Menendez, Hugin Square Off In Sole Debate Of Ugly New Jersey Senate Campaign
Republican Bob Hugin and Democratic Sen. Bob Menendez met Wednesday night for the first and only debate of the contentious New Jersey U.S. Senate election, where they maintained a relatively civil atmosphere in an otherwise ugly campaign.
Where Hugin tried to cast Menendez as a corrupt and ineffective scion of the state’s political machine, Menendez said Hugin is little more than a typical pro-Trump Republican.
“We deserve better. Bob Menendez has failed and embarrassed us,” Hugin said.
“He will be another vote for Donald Trump,” Menendez replied in his closing statement. “I will stand up to Donald Trump.”
The embattled Democrat escaped a federal corruption conviction in November 2017 after a jury deadlocked on all counts of the indictment, resulting in a mistrial.
“I understand there are people in our state who are disappointed, and I apologize to them,” the senator said Wednesday night, before asking to be judged by the totality of his record.
The sharpest exchanges took place when the moderator pressed Hugin about campaign ads accusing Menendez of consorting with underaged prostitutes in the Dominican Republic, allegedly procured by his longtime supporter Salomon Melgen.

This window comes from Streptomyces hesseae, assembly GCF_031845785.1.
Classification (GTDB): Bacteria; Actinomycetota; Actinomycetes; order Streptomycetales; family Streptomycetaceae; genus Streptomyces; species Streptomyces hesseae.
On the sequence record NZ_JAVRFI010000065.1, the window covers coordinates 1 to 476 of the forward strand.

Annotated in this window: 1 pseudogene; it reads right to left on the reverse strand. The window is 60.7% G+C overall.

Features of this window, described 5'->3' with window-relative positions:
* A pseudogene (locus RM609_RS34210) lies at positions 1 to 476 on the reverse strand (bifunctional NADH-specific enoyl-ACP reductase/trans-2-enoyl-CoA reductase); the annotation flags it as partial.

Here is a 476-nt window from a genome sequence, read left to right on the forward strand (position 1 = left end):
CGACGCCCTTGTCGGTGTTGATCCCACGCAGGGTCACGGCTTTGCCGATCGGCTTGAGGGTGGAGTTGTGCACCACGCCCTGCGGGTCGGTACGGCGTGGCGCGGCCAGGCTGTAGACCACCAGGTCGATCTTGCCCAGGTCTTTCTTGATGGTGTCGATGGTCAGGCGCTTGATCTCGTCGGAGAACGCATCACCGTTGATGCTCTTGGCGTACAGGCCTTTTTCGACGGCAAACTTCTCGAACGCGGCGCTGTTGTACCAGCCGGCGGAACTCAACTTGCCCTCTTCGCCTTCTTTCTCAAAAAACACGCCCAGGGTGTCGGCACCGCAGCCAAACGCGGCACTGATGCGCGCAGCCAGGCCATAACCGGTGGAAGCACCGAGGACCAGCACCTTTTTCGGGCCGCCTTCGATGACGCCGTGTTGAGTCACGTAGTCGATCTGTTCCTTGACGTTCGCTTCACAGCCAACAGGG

“There were sworn FBI affidavits with very specific allegations and corroborating evidence of sexual misconduct,” Hugin said.
“It’s a lie, Bob, you know it’s a lie,” Menendez said. Though federal prosecutors pursued corruption charges against the senator, he was never indicted with leaving the country for sexual liaisons, and some of the women who accused him have since recanted. (RELATED: Menendez Underwater In New Jersey Senate Race)
Ethics charges notwithstanding, local issues featured prominently throughout the debate. Hugin attacked Menendez for failing to secure more federal aid for the state, and put some space between him and national Republicans who enacted comprehensive tax reform in 2017. The legislation narrowed a federal tax deduction for state and local taxes, which packed a punch in high tax states like New Jersey.
The pair also sparred over the Gateway project, a years-long effort to build a new rail line between New York and New Jersey. While both men support the initiative, Menendez attacked Hugin for casting his lot with powerful Republicans who oppose it, like Trump and former Gov. Chris Christie.
Menendez leads Hugin by almost eight points in the RealClearPolitics average, and FiveThirtyEight has Menendez as a 90 percent favorite for re-election.
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